Yours Are The Sweetest Eyes I’ve Ever Seen

People magazine recently named Channing Tatum as the Sexiest Man Alive and, while he obviously takes very good care of himself, I must admit he just doesn’t do anything for me.  Appearance matters, of course, but just as much (if not more), substance is what makes a man sexy (to women).  By which I mean, his sense of humor, his I.Q., his ability to listen and communicate, his wit and integrity of character – these are the things that draw a woman’s attention.

Charming Potato is by no means unattractive but he seems little more than your average jock.  A beefcake, if ever I saw one.  Here are 8 actors every bit as good-looking and infinitely more interesting than Channing Tatum:

Ewan McGregor

Idris Elba

Joseph Gordon Levitt

James McAvoy

Michael Fassbender

Jesse Williams

Tom Hardy

Chris Hemsworth

~Nikki

Sick Day

I hate being sick.  Feeling like death, drained of energy, unable to work up enough gumption to go to the bathroom let alone actually accomplish something.  It sucks.  Unfortunately, there isn’t much to do but stay horizontal and ride it out.  Put on that handful of movies you’ve seen so many times, you could practically recite them verbatim and wait for your immune system to kick whatever microbe it’s battling.  The list itself varies a bit but here’s a representative sample of what I like to watch when all I can do is open my eyes:

The Breakfast Club, There are so many quotable lines here but if I had to pick a favorite, I might go with: “Impossible sir.  It’s in Johnson’s underwear.” -John Bender in reference to his bag of pot.

Willow, When Val Kilmer was thin and brunette and way before Warwick Davis ever met Ricky Gervais, they had this awesome exchange:           Willow: “See this acorn? I’ll throw it at you and turn you to stone.”                                           Madmartigan: “Ooh, I’m really scared. No! Don’t! There’s a- a peck here with an acorn pointed at me!”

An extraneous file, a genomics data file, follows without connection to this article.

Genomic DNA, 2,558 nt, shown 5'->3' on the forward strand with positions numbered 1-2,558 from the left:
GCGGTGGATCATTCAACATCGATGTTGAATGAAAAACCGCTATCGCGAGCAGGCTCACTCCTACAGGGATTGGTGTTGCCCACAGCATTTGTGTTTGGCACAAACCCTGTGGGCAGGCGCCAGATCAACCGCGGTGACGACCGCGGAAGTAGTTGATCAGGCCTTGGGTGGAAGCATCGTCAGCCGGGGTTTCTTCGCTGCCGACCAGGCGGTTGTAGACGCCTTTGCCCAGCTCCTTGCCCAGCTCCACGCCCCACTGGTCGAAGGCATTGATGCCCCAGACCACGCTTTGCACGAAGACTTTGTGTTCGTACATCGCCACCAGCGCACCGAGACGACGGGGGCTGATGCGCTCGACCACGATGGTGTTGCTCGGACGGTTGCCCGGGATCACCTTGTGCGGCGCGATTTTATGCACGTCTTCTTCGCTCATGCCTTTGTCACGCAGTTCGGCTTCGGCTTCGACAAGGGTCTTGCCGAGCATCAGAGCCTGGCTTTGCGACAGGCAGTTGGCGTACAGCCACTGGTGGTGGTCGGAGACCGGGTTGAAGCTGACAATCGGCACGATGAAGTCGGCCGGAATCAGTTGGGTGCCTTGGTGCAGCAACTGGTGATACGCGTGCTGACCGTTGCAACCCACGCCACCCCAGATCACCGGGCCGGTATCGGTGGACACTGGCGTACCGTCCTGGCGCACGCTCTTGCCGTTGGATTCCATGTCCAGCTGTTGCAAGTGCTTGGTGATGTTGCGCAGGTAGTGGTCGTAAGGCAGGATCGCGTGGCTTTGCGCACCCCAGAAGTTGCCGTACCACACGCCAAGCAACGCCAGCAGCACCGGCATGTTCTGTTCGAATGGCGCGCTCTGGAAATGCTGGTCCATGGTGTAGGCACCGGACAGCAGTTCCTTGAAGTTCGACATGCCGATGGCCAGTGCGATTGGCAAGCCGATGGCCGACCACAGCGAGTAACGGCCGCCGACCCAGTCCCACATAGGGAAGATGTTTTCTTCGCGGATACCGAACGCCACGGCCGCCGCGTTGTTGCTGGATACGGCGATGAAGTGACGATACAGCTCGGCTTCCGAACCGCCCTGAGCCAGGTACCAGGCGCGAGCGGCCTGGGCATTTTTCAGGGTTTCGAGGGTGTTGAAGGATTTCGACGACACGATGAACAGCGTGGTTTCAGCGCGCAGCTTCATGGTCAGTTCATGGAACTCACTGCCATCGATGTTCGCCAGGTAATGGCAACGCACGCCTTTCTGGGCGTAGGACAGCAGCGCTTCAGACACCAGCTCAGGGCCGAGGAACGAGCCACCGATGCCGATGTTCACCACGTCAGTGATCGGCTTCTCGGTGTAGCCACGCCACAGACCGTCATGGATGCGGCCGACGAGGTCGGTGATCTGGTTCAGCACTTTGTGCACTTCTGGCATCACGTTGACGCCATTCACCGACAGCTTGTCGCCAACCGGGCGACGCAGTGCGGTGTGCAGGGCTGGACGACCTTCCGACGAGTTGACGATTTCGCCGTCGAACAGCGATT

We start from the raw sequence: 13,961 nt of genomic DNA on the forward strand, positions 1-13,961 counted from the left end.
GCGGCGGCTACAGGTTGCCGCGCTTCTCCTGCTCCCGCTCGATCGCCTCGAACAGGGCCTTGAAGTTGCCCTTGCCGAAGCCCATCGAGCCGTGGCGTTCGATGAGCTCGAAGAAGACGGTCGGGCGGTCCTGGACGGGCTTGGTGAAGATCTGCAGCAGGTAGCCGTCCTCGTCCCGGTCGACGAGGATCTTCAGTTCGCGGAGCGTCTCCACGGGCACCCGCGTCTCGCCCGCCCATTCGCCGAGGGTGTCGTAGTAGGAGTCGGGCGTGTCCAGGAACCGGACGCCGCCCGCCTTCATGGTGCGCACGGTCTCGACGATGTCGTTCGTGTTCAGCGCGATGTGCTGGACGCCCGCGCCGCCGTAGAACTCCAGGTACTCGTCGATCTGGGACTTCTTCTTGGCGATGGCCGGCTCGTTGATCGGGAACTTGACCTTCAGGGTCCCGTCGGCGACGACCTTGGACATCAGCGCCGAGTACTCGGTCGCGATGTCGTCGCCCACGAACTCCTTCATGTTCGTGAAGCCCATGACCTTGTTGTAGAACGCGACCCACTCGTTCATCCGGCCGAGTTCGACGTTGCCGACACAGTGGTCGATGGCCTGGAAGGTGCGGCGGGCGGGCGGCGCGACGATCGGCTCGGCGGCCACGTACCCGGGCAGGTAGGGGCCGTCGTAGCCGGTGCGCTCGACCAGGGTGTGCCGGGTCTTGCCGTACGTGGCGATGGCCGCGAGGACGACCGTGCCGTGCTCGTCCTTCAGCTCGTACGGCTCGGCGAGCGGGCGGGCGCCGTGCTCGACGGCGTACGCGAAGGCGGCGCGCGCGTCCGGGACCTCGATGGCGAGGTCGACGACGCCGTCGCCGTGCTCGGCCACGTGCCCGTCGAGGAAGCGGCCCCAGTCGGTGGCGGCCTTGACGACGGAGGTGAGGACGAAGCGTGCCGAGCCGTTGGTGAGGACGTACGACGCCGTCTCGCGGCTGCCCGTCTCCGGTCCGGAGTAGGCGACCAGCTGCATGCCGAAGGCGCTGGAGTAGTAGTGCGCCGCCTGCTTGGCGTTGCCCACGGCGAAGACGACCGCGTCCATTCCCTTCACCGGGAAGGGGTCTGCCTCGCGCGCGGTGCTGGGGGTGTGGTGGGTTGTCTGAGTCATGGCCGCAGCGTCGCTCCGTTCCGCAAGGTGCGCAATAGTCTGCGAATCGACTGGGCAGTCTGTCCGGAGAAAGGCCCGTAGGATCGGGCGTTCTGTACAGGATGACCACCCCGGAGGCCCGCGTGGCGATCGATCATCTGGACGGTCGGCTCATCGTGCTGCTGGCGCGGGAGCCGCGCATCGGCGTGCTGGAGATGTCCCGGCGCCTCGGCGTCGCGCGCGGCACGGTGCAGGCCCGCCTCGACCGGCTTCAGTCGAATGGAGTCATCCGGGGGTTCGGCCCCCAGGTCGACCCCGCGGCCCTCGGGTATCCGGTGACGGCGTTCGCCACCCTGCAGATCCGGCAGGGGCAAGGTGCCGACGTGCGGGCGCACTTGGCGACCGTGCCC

A Life Less Ordinary, Best line comes courtesy of Judith Ivey: “Remember my dear, they only want one thing.  Maybe they want it more than once, but it’s still only one thing.”

Moulin Rouge!, Though rife with quotable dialogue, the music here totally steals the show.  “El Tango De Roxeanne” is my favorite.

Drop Dead Fred, My sister and I might be the only 2 people ever to have seen this flick and liked it, but honestly, how can I not with lines like this: “Let’s play PIRATES!!  We’ll cut off our legs and glue on wooden ones!”

Fever Pitch, Best line?  Nearly every one that comes out of Jimmy Fallon’s mouth.

High Fidelity, There’s nothing more comforting than a wordy John Cusack rant.  Case in point: “What came first, the music or the misery? People worry about kids playing with guns, or watching violent videos, that some sort of culture of violence will take them over.  Nobody worries about kids listening to thousands, literally thousands of songs about heartbreak, rejection, pain, misery and loss.  Did I listen to pop music because I was miserable?  Or was I miserable because I listened to pop music?”

What do you watch when you’re too sick to get out of bed?

~Nikki

Seems I’ve SeenThat Devil Fruit Since The World Begun

As someone who’s never partaken in hard drugs, I really do love a good drug movie.  These flicks, if done well, provide the viewer with a realistic idea of what it’s like to live such a drug-addled lifestyle without the associated risks.  They capture the allure of drug life – the fun and sense of adventure – along with the pain and heartache that inevitably follow.  Here are a few that get it perfectly right: